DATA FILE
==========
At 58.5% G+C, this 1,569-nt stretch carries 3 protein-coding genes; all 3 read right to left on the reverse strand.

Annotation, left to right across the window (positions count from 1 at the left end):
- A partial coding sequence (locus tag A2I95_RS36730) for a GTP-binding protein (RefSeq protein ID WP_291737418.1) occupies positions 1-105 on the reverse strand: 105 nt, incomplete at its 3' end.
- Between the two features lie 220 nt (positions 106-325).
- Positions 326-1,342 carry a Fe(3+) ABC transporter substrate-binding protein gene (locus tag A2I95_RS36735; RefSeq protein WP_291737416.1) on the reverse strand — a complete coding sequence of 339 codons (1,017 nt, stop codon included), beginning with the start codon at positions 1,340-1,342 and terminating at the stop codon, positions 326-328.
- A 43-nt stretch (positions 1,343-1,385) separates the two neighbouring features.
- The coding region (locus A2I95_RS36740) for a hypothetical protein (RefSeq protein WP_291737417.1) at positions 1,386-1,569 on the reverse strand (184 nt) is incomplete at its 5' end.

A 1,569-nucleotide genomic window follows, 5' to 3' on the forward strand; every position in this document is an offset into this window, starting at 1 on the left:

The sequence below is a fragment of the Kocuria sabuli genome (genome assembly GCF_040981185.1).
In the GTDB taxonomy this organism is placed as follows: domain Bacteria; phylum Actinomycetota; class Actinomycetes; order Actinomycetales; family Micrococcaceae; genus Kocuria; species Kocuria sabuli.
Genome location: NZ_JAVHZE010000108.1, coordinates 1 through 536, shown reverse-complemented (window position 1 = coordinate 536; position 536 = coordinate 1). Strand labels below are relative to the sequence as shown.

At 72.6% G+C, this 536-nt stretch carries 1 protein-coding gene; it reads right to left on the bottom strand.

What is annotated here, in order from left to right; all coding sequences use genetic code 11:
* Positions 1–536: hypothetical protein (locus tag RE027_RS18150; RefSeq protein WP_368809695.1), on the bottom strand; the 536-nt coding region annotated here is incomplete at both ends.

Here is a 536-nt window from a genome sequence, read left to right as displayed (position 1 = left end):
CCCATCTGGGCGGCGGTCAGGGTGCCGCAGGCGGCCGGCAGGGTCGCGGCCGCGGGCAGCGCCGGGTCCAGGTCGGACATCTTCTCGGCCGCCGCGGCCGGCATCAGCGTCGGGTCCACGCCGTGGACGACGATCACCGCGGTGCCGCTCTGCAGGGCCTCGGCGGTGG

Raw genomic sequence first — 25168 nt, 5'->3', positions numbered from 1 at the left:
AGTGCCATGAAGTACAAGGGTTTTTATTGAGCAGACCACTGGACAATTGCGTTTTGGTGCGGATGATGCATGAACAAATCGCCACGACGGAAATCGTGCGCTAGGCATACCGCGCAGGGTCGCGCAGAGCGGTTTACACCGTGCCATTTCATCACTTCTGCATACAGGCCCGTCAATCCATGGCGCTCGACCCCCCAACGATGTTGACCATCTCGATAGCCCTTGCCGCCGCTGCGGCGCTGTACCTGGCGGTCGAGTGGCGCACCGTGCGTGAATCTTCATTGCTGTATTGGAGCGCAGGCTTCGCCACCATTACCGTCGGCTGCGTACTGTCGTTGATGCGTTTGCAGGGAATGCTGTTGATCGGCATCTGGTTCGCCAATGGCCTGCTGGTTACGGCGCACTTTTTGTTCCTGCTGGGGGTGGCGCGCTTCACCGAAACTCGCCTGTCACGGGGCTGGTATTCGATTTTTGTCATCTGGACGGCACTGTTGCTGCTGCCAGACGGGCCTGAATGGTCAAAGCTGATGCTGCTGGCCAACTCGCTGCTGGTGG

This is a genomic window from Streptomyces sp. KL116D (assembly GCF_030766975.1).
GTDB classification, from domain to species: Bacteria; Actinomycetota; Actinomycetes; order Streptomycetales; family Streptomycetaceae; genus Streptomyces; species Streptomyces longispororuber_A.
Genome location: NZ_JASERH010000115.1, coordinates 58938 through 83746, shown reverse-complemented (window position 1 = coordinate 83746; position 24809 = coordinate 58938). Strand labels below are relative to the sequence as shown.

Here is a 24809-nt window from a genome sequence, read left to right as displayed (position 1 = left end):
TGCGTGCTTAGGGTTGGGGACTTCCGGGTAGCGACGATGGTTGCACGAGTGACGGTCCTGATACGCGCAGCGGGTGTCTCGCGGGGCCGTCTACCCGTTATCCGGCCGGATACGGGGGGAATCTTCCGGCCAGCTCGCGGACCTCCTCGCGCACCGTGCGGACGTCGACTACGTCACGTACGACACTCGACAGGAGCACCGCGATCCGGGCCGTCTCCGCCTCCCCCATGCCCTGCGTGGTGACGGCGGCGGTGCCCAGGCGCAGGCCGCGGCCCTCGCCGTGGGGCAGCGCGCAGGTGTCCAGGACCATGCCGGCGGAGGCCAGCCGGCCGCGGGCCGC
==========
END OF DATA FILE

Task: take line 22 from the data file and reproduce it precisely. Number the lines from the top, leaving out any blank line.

Here is a 24809-nt window from a genome sequence, read left to right as displayed (position 1 = left end):